The scaling potential of Miller wells is widely accepted as being perhaps the severest in the North Sea, if not the world. This creates a unique chemical challenge, the aim of which has always been to extend the lifetimes of scale squeezes across all the wells. A new scale inhibitor has been deployed which has achieved this goal. The chemistry in question is a novel polymeric chemistry which contains multiple functional groups, including phosphorus tagging.

Two years were spent developing and extensively testing the chemical in the laboratory, and the resulting product was assessed against those submitted as part of an industry wide search. The new chemical is now deployed on all Miller wells and performance has been beyond all expectations. Two wells have already seen a doubling in the treatment lifetimes resulting in thousands of barrels of incremental oil production. This is particularly important for Miller, where total operational efficiency is paramount as the cessation of production date approaches.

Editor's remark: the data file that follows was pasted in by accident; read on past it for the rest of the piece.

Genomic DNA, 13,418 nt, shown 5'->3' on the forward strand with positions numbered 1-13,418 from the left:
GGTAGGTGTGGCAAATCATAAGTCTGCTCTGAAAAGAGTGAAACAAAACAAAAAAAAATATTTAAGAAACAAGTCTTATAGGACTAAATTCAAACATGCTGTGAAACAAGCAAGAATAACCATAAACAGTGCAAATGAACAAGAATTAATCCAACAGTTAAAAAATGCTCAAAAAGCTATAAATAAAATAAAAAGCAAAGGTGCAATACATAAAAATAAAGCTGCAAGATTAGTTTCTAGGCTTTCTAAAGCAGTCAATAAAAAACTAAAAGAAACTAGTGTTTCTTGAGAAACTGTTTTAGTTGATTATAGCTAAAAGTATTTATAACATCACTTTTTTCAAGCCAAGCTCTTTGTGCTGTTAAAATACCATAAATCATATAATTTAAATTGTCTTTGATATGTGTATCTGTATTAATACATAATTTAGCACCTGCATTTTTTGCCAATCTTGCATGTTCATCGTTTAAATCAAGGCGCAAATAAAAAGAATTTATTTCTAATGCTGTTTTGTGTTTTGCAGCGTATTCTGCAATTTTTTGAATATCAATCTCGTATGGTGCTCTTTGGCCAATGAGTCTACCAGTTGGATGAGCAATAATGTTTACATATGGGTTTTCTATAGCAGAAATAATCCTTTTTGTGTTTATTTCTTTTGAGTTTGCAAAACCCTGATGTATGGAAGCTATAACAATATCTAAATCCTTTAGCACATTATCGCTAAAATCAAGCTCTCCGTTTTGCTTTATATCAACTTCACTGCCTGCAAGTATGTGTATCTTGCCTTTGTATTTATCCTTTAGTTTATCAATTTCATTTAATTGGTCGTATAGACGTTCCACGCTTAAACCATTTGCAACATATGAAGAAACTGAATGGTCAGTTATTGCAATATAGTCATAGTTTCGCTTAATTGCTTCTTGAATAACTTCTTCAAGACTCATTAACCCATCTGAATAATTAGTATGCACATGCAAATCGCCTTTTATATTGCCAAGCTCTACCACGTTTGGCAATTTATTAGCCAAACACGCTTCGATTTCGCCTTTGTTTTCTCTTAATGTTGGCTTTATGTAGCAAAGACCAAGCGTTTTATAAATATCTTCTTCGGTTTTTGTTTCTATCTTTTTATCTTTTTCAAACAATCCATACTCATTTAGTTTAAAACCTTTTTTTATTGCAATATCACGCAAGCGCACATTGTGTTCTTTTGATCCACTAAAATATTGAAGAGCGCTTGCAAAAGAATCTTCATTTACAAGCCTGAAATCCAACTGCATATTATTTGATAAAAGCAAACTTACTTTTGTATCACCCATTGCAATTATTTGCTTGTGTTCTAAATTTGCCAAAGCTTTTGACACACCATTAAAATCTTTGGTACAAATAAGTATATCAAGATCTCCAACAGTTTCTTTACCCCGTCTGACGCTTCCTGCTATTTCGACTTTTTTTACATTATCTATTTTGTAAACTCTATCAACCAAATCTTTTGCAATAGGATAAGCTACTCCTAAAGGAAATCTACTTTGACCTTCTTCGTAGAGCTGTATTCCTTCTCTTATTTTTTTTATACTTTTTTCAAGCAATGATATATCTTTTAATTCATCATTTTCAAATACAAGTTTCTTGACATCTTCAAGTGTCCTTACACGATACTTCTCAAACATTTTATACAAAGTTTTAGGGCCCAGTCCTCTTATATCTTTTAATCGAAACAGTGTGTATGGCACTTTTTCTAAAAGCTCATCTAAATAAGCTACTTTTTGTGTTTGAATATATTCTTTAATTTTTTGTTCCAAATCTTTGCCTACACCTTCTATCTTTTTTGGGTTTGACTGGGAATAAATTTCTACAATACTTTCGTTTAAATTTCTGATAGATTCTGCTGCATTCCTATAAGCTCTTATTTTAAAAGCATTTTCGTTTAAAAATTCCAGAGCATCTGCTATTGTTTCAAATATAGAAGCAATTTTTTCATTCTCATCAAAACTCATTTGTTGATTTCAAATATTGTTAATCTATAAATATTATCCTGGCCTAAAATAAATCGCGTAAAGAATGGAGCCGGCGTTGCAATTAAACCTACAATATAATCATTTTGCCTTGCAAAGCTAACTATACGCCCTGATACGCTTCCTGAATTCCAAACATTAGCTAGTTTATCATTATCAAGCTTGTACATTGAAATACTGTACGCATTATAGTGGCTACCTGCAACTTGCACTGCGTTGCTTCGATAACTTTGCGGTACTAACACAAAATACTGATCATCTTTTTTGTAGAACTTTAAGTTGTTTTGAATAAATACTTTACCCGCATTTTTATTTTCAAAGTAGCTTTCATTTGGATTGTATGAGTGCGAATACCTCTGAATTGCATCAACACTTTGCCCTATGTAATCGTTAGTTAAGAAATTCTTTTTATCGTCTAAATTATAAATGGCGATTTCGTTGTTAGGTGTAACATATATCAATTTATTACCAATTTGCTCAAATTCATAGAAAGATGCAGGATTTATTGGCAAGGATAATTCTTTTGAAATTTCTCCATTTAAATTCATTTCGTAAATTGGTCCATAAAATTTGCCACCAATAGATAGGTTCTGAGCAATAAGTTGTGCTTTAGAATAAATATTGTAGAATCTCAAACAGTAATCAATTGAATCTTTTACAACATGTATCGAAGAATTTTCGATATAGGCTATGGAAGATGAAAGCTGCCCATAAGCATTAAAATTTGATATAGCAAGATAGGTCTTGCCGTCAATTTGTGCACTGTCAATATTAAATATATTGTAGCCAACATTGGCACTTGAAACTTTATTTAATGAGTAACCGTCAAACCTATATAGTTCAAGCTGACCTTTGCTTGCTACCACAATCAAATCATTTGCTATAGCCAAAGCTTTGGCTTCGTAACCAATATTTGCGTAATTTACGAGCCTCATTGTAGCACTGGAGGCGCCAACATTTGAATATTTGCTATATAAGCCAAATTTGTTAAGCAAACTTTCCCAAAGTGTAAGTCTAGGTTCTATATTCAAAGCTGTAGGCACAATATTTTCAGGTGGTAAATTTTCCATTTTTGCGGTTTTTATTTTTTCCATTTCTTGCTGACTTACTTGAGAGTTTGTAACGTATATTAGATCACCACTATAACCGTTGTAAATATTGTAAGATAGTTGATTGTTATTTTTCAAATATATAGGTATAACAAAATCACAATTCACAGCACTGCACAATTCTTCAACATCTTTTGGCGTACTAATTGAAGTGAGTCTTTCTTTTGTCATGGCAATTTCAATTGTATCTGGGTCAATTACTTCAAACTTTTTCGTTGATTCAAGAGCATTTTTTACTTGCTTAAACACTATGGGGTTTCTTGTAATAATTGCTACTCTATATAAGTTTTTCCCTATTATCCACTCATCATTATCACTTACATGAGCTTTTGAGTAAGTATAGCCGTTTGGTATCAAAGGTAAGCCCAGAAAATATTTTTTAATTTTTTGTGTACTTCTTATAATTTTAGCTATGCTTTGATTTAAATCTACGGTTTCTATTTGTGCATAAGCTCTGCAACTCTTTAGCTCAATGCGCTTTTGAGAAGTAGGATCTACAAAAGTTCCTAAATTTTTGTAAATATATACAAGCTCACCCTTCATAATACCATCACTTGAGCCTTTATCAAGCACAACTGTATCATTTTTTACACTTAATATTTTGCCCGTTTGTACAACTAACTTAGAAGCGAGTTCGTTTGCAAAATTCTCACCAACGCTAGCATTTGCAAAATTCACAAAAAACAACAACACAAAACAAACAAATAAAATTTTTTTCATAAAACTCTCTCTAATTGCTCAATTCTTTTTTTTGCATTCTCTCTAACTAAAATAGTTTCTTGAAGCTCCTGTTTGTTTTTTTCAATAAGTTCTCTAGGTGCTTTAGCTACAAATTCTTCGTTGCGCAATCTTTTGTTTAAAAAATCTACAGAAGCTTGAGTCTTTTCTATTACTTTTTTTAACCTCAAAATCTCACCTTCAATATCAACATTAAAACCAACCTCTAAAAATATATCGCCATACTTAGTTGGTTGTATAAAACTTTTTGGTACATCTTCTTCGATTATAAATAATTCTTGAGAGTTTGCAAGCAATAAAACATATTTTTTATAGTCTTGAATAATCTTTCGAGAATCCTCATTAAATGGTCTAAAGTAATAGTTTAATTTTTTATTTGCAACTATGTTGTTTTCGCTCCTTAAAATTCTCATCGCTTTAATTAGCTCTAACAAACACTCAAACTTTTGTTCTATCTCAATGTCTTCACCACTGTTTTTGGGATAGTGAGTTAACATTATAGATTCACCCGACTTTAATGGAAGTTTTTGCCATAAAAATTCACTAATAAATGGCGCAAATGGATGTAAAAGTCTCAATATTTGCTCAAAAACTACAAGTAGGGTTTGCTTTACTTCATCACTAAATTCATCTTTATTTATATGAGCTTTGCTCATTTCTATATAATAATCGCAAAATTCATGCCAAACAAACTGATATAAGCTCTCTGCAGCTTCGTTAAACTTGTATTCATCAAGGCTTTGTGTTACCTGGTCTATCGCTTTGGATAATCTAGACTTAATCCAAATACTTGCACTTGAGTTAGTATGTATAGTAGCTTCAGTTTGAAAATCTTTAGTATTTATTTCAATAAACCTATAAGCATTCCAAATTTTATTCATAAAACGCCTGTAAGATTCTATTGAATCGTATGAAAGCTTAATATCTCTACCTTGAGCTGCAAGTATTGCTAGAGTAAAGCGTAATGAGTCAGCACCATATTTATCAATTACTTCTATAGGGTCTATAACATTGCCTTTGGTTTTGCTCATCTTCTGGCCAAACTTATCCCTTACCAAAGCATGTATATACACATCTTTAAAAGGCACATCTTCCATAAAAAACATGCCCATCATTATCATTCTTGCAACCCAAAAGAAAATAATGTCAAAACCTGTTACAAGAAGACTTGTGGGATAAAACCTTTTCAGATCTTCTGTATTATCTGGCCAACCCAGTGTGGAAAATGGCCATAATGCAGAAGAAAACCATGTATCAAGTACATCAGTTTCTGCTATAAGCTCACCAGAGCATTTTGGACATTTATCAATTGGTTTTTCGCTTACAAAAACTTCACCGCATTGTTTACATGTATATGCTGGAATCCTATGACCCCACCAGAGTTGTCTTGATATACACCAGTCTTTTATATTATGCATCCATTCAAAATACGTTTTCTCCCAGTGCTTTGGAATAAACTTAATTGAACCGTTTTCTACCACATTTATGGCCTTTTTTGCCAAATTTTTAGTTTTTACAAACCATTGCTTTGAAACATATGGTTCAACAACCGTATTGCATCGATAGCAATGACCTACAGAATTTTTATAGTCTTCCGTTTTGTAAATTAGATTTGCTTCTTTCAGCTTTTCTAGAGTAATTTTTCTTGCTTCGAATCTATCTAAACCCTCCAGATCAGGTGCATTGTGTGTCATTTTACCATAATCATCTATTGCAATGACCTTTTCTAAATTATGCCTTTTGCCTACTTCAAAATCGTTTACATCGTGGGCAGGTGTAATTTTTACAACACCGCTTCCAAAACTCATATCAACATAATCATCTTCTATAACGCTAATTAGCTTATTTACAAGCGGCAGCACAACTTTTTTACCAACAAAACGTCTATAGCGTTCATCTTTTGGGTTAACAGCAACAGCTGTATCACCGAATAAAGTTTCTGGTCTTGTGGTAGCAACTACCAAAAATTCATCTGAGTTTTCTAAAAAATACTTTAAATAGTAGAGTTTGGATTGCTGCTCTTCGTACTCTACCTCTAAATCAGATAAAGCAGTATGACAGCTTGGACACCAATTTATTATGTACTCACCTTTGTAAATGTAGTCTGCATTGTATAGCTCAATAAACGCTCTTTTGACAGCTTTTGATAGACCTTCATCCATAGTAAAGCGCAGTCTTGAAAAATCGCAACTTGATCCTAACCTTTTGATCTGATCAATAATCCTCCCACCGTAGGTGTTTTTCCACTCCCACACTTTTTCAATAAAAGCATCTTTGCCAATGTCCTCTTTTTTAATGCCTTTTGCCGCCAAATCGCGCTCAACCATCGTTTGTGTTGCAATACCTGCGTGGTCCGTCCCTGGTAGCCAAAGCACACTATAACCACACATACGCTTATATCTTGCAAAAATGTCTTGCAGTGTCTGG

This paper documents some of the initial laboratory work involved with the development of the new chemical but mainly dwells upon the field treatments on Miller wells A14(19), A17(04), A18(32), A21(02), A25(29) and A26(08), covering almost 50 squeeze treatments. The paper goes on to describe the management strategy as well as the approach adopted to determine the limit of the squeeze life. In every case the chemical has outperformed the incumbent in terms of barrels of water protected and total scale inhibitor efficiency. This outcome is unprecedented on Miller: No other new chemical has delivered such a dramatic and significant improvement in scale control economics.

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